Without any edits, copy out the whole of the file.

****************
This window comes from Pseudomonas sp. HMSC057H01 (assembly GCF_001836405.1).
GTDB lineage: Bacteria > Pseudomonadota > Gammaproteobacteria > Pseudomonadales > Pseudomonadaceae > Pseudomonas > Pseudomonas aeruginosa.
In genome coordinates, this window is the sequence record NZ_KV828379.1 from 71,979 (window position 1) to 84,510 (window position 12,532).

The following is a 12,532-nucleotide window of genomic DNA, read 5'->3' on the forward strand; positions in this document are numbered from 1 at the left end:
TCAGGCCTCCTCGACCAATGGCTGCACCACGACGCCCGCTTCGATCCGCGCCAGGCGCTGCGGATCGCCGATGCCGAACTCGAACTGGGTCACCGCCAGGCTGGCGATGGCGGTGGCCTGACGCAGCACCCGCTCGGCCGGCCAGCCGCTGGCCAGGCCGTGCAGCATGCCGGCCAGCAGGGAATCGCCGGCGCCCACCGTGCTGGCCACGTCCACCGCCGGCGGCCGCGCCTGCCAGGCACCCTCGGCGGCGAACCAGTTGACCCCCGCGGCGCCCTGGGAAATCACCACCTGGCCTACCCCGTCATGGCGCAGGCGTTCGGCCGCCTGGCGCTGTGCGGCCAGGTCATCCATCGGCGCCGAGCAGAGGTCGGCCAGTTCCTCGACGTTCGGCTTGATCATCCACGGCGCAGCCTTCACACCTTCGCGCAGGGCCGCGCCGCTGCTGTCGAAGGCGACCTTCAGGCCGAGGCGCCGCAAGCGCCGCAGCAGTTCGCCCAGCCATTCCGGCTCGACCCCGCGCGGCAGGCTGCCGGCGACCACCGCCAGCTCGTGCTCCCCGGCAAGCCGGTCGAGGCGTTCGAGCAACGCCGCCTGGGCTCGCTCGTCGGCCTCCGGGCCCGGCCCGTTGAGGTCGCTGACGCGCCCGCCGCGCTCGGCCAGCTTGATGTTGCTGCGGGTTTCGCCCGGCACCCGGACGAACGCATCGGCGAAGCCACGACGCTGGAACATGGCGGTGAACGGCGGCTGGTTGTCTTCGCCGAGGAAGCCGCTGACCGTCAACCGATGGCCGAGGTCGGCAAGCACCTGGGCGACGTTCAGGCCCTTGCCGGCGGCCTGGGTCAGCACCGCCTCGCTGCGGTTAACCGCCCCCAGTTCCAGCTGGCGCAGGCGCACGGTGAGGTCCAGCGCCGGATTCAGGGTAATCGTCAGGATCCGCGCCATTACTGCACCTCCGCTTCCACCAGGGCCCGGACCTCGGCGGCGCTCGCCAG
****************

This window comes from Pseudomonas sp. HMSC057H01 (assembly GCF_001836405.1).
GTDB lineage: Bacteria > Pseudomonadota > Gammaproteobacteria > Pseudomonadales > Pseudomonadaceae > Pseudomonas > Pseudomonas aeruginosa.
In genome coordinates, this window is the sequence record NZ_KV828379.1 from 71,979 (window position 1) to 84,510 (window position 12,532).

The following is a 12,532-nucleotide window of genomic DNA, read 5'->3' on the forward strand; positions in this document are numbered from 1 at the left end:
TCAGGCCTCCTCGACCAATGGCTGCACCACGACGCCCGCTTCGATCCGCGCCAGGCGCTGCGGATCGCCGATGCCGAACTCGAACTGGGTCACCGCCAGGCTGGCGATGGCGGTGGCCTGACGCAGCACCCGCTCGGCCGGCCAGCCGCTGGCCAGGCCGTGCAGCATGCCGGCCAGCAGGGAATCGCCGGCGCCCACCGTGCTGGCCACGTCCACCGCCGGCGGCCGCGCCTGCCAGGCACCCTCGGCGGCGAACCAGTTGACCCCCGCGGCGCCCTGGGAAATCACCACCTGGCCTACCCCGTCATGGCGCAGGCGTTCGGCCGCCTGGCGCTGTGCGGCCAGGTCATCCATCGGCGCCGAGCAGAGGTCGGCCAGTTCCTCGACGTTCGGCTTGATCATCCACGGCGCAGCCTTCACACCTTCGCGCAGGGCCGCGCCGCTGCTGTCGAAGGCGACCTTCAGGCCGAGGCGCCGCAAGCGCCGCAGCAGTTCGCCCAGCCATTCCGGCTCGACCCCGCGCGGCAGGCTGCCGGCGACCACCGCCAGCTCGTGCTCCCCGGCAAGCCGGTCGAGGCGTTCGAGCAACGCCGCCTGGGCTCGCTCGTCGGCCTCCGGGCCCGGCCCGTTGAGGTCGCTGACGCGCCCGCCGCGCTCGGCCAGCTTGATGTTGCTGCGGGTTTCGCCCGGCACCCGGACGAACGCATCGGCGAAGCCACGACGCTGGAACATGGCGGTGAACGGCGGCTGGTTGTCTTCGCCGAGGAAGCCGCTGACCGTCAACCGATGGCCGAGGTCGGCAAGCACCTGGGCGACGTTCAGGCCCTTGCCGGCGGCCTGGGTCAGCACCGCCTCGCTGCGGTTAACCGCCCCCAGTTCCAGCTGGCGCAGGCGCACGGTGAGGTCCAGCGCCGGATTCAGGGTAATCGTCAGGATCCGCGCCATTACTGCACCTCCGCTTCCACCAGGGCCCGGACCTCGGCGGCGCTCGCCAG